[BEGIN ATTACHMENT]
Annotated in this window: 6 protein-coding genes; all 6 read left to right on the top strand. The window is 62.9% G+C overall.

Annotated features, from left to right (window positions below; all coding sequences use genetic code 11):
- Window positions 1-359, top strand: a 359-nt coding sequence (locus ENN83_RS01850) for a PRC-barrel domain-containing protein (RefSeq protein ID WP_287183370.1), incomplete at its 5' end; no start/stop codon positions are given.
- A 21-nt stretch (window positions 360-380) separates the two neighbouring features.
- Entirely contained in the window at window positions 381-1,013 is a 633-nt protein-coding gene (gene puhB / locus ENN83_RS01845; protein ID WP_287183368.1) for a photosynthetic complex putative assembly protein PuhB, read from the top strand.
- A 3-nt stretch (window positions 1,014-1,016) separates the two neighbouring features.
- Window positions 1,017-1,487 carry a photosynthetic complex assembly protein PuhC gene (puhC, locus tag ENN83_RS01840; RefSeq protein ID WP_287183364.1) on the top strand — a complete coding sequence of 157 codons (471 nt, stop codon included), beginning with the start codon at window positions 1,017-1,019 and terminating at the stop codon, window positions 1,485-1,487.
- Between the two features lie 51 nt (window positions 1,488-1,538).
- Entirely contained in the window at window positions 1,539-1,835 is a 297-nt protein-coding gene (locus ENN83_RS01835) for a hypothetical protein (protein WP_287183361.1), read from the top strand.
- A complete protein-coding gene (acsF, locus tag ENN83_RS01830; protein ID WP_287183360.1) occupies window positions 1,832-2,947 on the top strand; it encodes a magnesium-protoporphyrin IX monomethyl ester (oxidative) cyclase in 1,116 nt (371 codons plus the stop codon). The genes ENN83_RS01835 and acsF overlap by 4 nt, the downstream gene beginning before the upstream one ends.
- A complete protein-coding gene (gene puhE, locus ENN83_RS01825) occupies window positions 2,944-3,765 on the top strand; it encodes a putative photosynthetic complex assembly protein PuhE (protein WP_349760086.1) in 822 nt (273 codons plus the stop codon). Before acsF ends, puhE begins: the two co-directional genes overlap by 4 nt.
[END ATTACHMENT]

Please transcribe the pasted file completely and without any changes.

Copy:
Annotated in this window: 6 protein-coding genes; all 6 read left to right on the top strand. The window is 62.9% G+C overall.

Annotated features, from left to right (window positions below; all coding sequences use genetic code 11):
- Window positions 1-359, top strand: a 359-nt coding sequence (locus ENN83_RS01850) for a PRC-barrel domain-containing protein (RefSeq protein ID WP_287183370.1), incomplete at its 5' end; no start/stop codon positions are given.
- A 21-nt stretch (window positions 360-380) separates the two neighbouring features.
- Entirely contained in the window at window positions 381-1,013 is a 633-nt protein-coding gene (gene puhB / locus ENN83_RS01845; protein ID WP_287183368.1) for a photosynthetic complex putative assembly protein PuhB, read from the top strand.
- A 3-nt stretch (window positions 1,014-1,016) separates the two neighbouring features.
- Window positions 1,017-1,487 carry a photosynthetic complex assembly protein PuhC gene (puhC, locus tag ENN83_RS01840; RefSeq protein ID WP_287183364.1) on the top strand — a complete coding sequence of 157 codons (471 nt, stop codon included), beginning with the start codon at window positions 1,017-1,019 and terminating at the stop codon, window positions 1,485-1,487.
- Between the two features lie 51 nt (window positions 1,488-1,538).
- Entirely contained in the window at window positions 1,539-1,835 is a 297-nt protein-coding gene (locus ENN83_RS01835) for a hypothetical protein (protein WP_287183361.1), read from the top strand.
- A complete protein-coding gene (acsF, locus tag ENN83_RS01830; protein ID WP_287183360.1) occupies window positions 1,832-2,947 on the top strand; it encodes a magnesium-protoporphyrin IX monomethyl ester (oxidative) cyclase in 1,116 nt (371 codons plus the stop codon). The genes ENN83_RS01835 and acsF overlap by 4 nt, the downstream gene beginning before the upstream one ends.
- A complete protein-coding gene (gene puhE, locus ENN83_RS01825) occupies window positions 2,944-3,765 on the top strand; it encodes a putative photosynthetic complex assembly protein PuhE (protein WP_349760086.1) in 822 nt (273 codons plus the stop codon). Before acsF ends, puhE begins: the two co-directional genes overlap by 4 nt.